J.P. Sniadecki’s Radical Vision of Ethnography

by Kate Schiebelbein Volume 19, Issue 10 / October 2015 11 minutes (2615 words)

During the “Visions” experimental documentary series at the Recontres Internationales du Documentaire de Montréal (Nov. 14, 2014), guest director J.P. Sniadecki was asked “what’s next?” for his filmmaking. After a moment of hesitation, Sniadecki declared that he would like to produce something more radical. He elaborated that he is still compelled by “the real world” and documentary, but that he aspires to provoke new ways of seeing reality. This intention offers a valuable jumping-off point for thinking about experimental documentary in general. Such a genre may seem contradictory in light of the traditional associations of documentary with pedagogic exposition and the avant-garde with visionary or abstract aesthetics, but it ultimately serves to evince that reality is not as simple and explicable as it is often made out to be. Sniadecki’s style actively engages with ideas of perception and defamiliarization, working to counter the narrow-mindedness of settling into one, habitual way of experiencing film and the world in general. He works in the genre of ethnography, which carries a particularly long legacy of shying away from creative, visual means, instead relying on the linguistic framework of voice-over narration to interpret imagery (Sniadecki 29). Rather than perpetuate this tradition of didacticism, Sniadecki draws from the expressive aesthetic of the avant-garde, particularly that of structural film and slow cinema, and contemporary Chinese documentary’s embrace of contingent happenings (Robinson 191) – a film scene he is very much a part of, with the majority of his films exploring China as his subject. Sniadecki’s observational approach and aesthetic of slowness, with particular emphasis on the long take, liberates the spectator, creating an open, immersive space that allows for apperceptive contemplation and sensual perception. He also extends this openness to his subjects, allowing their spontaneous rhythms to guide production and embracing a sense of ambiguity that respects the limits of representing our world’s cultural complexity. With reference to The Yellow Bank (2010), People’s Park (2012), and The Iron Ministry (2014), I feel that Sniadecki’s self-proclaimed, “sensual and open-ended” ethnography (Sniadecki 23) is already well on its way towards his ambition of radicalism, and I am excited to see where he takes it next.

During Sniadecki’s RIDM master class (Nov. 14, 2014), he referenced structural film as a prominent influence on his work. His films reveal a structuralist preoccupation with temporality (though not strictly through a fixed camera), frequently including long takes of repetitive, day-to-day activities. For instance, Sniadecki’s The Iron Ministry is the result of three years spent filming the daily life of people on passenger trains in China. He presents incredibly patient long takes of people eating, sleeping, smoking, cleaning, loading food onto the train, cooking, etcetera. These shots are rendered as a collage, eschewing any use of dramatic editing, romantic storylines, or explanatory voice-over. P. Adams Sitney, a prominent writer on American avant-garde film, discusses the apperceptive effects of duration in his essay “Structural Film”. Referencing the work of Andy Warhol, he states, “by sheer dint of waiting, the persistent viewer [will] alter his experience before the sameness of the cinematic image” (351). The long take opens up a contemplative space that compels us to mentally engage with the image, and become aware of our own perception and position within the ethnographic exchange between spectator, filmmaker, and subject – ideally triggering a consideration of ethics within this power dynamic which, as I will elaborate on, Sniadecki respectfully navigates.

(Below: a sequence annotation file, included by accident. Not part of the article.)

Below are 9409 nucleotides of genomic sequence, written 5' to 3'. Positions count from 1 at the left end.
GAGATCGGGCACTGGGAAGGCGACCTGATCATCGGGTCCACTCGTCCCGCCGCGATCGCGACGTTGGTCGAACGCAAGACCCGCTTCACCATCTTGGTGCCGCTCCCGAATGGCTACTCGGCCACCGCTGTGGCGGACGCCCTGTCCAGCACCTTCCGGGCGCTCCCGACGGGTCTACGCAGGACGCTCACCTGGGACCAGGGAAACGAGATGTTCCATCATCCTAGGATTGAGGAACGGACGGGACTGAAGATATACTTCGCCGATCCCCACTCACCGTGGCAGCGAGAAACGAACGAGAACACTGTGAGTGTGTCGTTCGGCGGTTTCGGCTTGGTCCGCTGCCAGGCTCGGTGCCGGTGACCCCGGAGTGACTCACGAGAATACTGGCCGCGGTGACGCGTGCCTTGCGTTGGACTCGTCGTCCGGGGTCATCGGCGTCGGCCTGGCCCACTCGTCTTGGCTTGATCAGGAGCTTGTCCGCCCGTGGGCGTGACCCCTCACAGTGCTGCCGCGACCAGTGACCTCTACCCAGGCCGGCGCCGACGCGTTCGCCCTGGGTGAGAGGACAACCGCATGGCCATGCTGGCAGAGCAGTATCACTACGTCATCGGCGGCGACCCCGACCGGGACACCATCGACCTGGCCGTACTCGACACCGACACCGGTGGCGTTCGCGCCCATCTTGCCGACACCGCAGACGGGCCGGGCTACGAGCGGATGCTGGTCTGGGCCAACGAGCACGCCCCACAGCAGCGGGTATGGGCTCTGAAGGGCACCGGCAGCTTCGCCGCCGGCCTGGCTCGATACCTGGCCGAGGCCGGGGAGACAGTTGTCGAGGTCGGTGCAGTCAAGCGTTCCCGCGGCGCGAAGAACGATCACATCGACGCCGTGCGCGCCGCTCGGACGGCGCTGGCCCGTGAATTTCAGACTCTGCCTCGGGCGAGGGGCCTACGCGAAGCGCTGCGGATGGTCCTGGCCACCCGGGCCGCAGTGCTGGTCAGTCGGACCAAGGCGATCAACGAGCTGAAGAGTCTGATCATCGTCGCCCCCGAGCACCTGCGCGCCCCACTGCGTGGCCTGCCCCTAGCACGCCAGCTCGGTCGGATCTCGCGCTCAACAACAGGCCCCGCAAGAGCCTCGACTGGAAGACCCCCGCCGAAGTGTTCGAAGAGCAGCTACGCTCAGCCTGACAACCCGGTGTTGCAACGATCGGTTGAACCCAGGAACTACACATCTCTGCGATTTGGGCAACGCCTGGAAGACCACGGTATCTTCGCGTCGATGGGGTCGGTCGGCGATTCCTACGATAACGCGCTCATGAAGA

This long take aesthetic is especially jolting in light of contemporary, commercial film. In Tsai Ming-Liang and a Cinema of Slowness, Song Hwee Lim explains that Hollywood’s editing pace has been consistently speeding up over the last two decades, often “accelerat[ing] to the extent that vision becomes a blur” (6). These narratives sweep us away with action, leaving no time to notice details or reflect upon the image – another form of controlling guidance, alongside the expository narration of classical documentary. In “Shelly on Film: The Use and Abuse of Chinese Cinema, Part One”, Shelly Kraicer notes that unfortunately, the type of Chinese documentary films receiving exposure in the West fit this dramatized mold, despite the innovative work being performed by Sniadecki and the majority of his Chinese documentarian peers. He explains, “[the films] typically screened or distributed can be described as fitting a National Geographic style: anodyne travelogues of life in China, made readily consumable through a Western style approach to filmmaking that privileges exotic spectacle and narrative excitement” (par. 14). Sniadecki’s aesthetic aims to counter these inauthentic, romantic stereotypes of “the Far East”. Understanding the life of its citizens instead requires a patient gaze, which gives time and thereby respect to the quotidian life and labour they carry out with an often artisanal focus. We would not have the chance to notice this work ethic in commercial films that tend to cut away from “boring” tasks.

Sniadecki references the influence of another important figure in the American avant-garde, Stan Brakhage, in his article “Chaiqian/Demolition: Reflections on Media Practice”. He draws upon Bart Testa’s analysis of Brakhage’s The Act of Seeing with One’s Own Eyes (1971):